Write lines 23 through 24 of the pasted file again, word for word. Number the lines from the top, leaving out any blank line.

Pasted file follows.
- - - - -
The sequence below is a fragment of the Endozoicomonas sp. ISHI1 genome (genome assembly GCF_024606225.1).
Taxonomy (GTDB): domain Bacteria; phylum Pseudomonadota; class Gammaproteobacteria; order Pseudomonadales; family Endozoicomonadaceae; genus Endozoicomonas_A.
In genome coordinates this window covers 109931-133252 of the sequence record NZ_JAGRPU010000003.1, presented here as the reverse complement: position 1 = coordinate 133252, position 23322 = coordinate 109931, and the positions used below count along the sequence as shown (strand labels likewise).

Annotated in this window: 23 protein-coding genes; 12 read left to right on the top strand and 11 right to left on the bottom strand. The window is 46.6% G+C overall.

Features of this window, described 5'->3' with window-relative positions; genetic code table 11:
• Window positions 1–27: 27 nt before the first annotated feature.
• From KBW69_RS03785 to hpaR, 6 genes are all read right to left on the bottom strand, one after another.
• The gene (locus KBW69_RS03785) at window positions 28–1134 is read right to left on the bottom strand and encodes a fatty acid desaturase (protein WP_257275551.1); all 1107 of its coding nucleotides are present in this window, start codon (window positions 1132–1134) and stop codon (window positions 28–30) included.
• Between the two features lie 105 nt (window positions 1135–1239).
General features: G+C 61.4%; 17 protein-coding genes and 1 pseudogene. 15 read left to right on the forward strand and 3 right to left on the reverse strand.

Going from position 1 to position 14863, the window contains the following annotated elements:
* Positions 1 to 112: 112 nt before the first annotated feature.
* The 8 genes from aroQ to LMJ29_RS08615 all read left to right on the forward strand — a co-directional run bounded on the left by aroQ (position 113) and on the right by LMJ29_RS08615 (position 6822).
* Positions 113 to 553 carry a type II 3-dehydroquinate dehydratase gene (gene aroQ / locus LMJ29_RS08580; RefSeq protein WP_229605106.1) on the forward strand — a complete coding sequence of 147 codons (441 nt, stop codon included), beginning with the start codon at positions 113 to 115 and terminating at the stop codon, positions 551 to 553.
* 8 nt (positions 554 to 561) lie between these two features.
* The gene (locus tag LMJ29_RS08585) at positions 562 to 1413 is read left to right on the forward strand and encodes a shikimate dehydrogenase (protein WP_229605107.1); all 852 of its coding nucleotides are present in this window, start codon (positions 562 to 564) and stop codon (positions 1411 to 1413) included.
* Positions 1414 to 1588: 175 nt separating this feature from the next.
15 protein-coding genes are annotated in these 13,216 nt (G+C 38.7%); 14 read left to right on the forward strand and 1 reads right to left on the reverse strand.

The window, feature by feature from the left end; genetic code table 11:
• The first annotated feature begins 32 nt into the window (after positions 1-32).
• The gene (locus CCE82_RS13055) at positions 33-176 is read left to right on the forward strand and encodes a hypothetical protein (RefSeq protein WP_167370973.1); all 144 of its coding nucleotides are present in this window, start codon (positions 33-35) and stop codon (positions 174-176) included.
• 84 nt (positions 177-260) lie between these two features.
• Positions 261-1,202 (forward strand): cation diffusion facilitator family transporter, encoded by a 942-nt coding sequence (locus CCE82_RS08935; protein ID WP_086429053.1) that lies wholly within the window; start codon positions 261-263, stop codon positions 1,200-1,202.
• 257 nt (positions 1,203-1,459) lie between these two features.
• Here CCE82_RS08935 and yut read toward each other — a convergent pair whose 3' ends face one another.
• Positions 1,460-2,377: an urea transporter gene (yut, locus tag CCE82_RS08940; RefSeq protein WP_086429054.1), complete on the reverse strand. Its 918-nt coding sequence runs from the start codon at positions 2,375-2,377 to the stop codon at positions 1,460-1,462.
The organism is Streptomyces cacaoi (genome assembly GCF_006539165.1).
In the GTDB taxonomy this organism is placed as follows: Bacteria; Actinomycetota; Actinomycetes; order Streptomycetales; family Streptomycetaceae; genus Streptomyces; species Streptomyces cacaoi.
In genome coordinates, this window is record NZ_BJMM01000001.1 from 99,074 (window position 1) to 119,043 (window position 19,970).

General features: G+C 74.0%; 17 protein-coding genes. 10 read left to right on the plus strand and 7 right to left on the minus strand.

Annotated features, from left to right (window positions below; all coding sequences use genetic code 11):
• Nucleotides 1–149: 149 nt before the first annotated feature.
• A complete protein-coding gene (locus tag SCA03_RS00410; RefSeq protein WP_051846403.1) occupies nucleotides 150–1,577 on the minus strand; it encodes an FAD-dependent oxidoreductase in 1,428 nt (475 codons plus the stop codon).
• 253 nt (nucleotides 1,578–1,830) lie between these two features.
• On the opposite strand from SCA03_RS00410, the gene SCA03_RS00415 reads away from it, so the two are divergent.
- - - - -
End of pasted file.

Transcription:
• Positions 261-1,202 (forward strand): cation diffusion facilitator family transporter, encoded by a 942-nt coding sequence (locus CCE82_RS08935; protein ID WP_086429053.1) that lies wholly within the window; start codon positions 261-263, stop codon positions 1,200-1,202.
• 257 nt (positions 1,203-1,459) lie between these two features.